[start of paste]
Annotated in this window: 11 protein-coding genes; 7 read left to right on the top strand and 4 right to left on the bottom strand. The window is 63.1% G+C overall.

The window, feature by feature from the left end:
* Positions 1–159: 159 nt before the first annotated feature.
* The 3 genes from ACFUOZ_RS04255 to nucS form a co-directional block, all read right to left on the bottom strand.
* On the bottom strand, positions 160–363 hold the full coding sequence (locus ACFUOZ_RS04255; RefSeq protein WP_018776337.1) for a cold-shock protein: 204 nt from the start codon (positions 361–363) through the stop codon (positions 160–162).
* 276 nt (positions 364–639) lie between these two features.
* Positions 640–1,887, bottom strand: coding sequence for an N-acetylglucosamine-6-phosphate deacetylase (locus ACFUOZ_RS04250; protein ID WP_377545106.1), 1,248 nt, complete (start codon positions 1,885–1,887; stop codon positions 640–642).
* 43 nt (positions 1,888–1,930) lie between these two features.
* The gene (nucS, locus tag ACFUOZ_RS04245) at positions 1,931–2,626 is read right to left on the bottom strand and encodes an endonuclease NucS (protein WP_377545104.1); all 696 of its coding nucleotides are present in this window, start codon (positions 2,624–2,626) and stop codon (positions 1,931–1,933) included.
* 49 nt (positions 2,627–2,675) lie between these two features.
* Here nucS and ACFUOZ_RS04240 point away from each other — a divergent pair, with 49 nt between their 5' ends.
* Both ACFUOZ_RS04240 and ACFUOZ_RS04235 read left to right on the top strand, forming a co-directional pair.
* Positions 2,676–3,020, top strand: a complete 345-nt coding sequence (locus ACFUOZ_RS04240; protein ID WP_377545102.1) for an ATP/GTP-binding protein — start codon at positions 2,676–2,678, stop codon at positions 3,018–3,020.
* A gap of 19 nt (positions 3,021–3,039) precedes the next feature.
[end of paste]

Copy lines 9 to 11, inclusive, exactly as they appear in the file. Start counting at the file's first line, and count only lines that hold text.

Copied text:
* The gene (nucS, locus tag ACFUOZ_RS04245) at positions 1,931–2,626 is read right to left on the bottom strand and encodes an endonuclease NucS (protein WP_377545104.1); all 696 of its coding nucleotides are present in this window, start codon (positions 2,624–2,626) and stop codon (positions 1,931–1,933) included.
* 49 nt (positions 2,627–2,675) lie between these two features.
* Here nucS and ACFUOZ_RS04240 point away from each other — a divergent pair, with 49 nt between their 5' ends.